Since then, it’s been more mistakes, more missed opportunities and the young talent is now seasoned and may be at risk of wasting its opportunity to achieve its goals. The 2014 NFL draft was an important key to determine whether or not the Lions would reach their goals. They needed immediate impact players to help a 7-9 team reach the playoffs. There was much talk about the Lions trading up for wide receiver Sammy Watkins and team him up with Johnson and the newly acquired Golden Tate and just attempt to outscore every other team. That didn’t happen.
What did happen is the Lions made an attempt to copy the New Orleans Saints, likely greatly due to their new offensive coordinator Joe Lombardi’s history as a Saints assistant. Mayhew selected the player that the Lions had as the second best on their offensive draft board, tight end Eric Ebron. They believe Ebron will give them that over the top middle of the field dynamic player that could spread the field the way Jimmy Graham has for New Orleans. In theory it’s a great idea, but the two players don’t really compare all that well.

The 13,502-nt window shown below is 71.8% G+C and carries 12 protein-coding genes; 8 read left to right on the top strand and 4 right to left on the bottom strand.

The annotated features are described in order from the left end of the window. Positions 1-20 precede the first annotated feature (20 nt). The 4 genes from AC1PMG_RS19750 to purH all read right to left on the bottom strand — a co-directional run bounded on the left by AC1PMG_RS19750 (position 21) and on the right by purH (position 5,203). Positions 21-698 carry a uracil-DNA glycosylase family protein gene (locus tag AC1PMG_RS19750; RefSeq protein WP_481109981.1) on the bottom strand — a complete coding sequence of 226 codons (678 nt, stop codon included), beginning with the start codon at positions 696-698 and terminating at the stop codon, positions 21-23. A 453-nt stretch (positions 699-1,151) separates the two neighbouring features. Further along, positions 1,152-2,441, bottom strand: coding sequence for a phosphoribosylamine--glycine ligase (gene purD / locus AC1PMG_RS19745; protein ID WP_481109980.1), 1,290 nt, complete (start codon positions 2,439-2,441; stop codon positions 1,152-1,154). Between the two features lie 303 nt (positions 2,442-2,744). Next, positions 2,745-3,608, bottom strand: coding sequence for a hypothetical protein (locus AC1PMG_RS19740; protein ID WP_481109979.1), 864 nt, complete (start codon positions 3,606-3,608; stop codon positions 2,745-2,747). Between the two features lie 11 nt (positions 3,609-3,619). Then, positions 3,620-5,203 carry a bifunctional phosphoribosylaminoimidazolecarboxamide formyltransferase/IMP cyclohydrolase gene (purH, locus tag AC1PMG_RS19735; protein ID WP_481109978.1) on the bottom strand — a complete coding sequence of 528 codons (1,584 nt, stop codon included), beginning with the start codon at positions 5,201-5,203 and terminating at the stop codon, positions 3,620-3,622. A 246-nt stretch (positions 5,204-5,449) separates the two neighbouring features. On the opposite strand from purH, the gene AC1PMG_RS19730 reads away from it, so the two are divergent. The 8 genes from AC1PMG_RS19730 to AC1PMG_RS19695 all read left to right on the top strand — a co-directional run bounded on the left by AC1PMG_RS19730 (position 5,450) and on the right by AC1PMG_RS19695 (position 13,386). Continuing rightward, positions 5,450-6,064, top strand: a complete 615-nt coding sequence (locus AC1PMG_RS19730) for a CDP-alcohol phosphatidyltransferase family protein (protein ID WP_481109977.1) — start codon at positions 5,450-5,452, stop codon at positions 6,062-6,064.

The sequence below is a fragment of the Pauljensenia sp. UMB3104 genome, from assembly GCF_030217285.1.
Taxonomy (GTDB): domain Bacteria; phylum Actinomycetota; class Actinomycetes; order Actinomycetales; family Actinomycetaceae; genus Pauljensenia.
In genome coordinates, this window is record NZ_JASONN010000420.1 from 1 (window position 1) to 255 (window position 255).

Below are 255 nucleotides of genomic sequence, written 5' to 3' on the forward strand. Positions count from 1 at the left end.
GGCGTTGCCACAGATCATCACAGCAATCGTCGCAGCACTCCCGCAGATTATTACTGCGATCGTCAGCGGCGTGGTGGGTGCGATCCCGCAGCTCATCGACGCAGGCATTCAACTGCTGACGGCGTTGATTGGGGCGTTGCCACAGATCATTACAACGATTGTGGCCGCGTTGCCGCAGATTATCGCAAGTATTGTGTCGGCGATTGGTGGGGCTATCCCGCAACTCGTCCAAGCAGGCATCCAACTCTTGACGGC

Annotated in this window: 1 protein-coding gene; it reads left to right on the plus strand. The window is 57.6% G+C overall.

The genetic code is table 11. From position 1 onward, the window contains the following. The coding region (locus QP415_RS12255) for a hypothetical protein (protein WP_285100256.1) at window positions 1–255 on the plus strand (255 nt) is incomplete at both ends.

Jimmy Graham is 6’7” 265lbs compared to Ebron’s 6’4” 245lbs, a significant difference and height which is a big part of what makes Graham so difficult to cover. Graham is also slightly faster than Ebron running a 4.5 40 yard dash as opposed to Ebron’s 4.6. In addition to the three inch height advantage Graham has a 38.5” vertical to Ebron’s 33” as well as having almost another 2” in arm length. Grand total of reach difference between the two players is nearly a full foot. Ebron might be a very good player but asking him to be Graham is unfair to him as a player and sets expectations he’ll never meet.